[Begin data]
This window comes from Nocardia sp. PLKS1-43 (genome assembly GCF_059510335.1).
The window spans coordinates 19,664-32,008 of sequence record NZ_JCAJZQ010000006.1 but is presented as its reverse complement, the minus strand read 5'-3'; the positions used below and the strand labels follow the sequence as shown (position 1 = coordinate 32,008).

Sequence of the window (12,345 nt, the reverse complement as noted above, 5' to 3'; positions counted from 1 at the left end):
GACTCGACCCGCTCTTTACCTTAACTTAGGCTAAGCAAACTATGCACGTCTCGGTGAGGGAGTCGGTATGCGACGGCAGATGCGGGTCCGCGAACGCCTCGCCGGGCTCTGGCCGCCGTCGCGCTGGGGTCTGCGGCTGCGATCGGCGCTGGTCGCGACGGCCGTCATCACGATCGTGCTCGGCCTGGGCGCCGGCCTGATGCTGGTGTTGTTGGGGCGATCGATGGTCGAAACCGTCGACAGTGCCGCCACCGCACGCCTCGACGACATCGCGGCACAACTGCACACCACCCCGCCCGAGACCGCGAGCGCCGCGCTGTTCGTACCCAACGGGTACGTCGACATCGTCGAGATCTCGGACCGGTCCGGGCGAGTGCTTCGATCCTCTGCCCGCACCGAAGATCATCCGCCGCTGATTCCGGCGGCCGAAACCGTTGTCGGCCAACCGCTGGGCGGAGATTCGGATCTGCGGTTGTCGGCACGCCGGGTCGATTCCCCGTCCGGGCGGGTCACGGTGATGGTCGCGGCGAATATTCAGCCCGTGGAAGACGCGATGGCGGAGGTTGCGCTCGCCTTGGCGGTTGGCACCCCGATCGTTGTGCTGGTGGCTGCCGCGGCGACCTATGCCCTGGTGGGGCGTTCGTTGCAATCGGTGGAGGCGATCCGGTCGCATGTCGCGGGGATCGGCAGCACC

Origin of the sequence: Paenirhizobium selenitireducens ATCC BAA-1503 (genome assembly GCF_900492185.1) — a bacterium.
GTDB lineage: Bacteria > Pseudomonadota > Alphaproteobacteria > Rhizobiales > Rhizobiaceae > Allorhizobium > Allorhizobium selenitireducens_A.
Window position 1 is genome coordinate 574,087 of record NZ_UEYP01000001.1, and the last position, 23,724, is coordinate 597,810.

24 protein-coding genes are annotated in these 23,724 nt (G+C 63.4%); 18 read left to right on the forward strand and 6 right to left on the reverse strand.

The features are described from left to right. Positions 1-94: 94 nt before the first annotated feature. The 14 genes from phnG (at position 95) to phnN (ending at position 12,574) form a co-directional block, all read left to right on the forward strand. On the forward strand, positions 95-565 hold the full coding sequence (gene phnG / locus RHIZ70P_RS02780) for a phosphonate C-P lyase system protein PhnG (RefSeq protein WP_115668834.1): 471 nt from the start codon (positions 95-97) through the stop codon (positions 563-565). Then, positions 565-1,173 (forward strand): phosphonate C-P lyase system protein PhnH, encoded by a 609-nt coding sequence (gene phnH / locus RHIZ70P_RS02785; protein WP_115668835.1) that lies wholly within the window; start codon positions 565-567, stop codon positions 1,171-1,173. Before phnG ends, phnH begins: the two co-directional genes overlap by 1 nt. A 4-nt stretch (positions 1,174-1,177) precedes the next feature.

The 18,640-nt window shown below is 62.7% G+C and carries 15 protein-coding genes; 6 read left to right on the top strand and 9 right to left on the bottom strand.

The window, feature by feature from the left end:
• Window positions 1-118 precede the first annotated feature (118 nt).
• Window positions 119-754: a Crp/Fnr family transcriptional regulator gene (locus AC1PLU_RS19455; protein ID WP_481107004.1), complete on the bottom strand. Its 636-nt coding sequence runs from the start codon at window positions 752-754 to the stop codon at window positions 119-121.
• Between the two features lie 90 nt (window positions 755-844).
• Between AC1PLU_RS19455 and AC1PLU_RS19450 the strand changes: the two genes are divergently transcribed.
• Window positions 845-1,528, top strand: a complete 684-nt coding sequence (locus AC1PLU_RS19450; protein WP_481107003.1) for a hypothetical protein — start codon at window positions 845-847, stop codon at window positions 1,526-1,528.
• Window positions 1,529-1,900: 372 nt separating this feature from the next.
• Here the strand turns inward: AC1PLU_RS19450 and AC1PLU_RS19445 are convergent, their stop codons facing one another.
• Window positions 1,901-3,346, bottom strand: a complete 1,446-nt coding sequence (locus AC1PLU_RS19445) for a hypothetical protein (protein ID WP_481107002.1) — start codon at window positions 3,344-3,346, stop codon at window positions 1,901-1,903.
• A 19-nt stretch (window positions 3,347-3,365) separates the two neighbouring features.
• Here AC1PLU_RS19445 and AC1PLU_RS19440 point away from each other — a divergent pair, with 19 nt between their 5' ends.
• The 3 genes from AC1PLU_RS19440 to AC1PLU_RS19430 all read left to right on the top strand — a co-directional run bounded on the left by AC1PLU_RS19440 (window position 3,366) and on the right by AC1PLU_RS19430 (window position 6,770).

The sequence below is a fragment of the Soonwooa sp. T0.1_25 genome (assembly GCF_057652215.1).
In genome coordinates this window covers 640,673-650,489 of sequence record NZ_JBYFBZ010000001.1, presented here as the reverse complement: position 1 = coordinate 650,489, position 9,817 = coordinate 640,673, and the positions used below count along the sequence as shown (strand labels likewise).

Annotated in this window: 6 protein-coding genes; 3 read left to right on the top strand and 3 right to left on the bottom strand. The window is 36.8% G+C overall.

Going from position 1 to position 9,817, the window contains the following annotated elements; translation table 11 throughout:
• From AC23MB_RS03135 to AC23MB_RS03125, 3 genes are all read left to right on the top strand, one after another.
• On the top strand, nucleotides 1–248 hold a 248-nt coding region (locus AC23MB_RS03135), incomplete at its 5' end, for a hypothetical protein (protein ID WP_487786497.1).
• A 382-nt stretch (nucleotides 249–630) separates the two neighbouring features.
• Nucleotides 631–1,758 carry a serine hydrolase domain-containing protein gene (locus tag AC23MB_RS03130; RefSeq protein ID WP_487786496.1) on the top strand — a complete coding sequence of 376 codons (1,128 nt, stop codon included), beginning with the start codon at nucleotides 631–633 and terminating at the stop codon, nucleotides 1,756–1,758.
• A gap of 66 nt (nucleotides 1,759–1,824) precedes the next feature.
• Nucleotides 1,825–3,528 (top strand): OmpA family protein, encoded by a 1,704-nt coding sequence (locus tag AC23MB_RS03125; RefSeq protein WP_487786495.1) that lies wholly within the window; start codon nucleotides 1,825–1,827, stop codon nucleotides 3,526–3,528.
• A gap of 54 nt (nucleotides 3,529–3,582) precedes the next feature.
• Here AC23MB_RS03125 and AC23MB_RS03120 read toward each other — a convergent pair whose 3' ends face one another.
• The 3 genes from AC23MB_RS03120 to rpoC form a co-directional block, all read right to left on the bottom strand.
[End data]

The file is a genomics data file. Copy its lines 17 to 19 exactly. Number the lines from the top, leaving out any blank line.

• Window positions 1,529-1,900: 372 nt separating this feature from the next.
• Here the strand turns inward: AC1PLU_RS19450 and AC1PLU_RS19445 are convergent, their stop codons facing one another.
• Window positions 1,901-3,346, bottom strand: a complete 1,446-nt coding sequence (locus AC1PLU_RS19445) for a hypothetical protein (protein ID WP_481107002.1) — start codon at window positions 3,344-3,346, stop codon at window positions 1,901-1,903.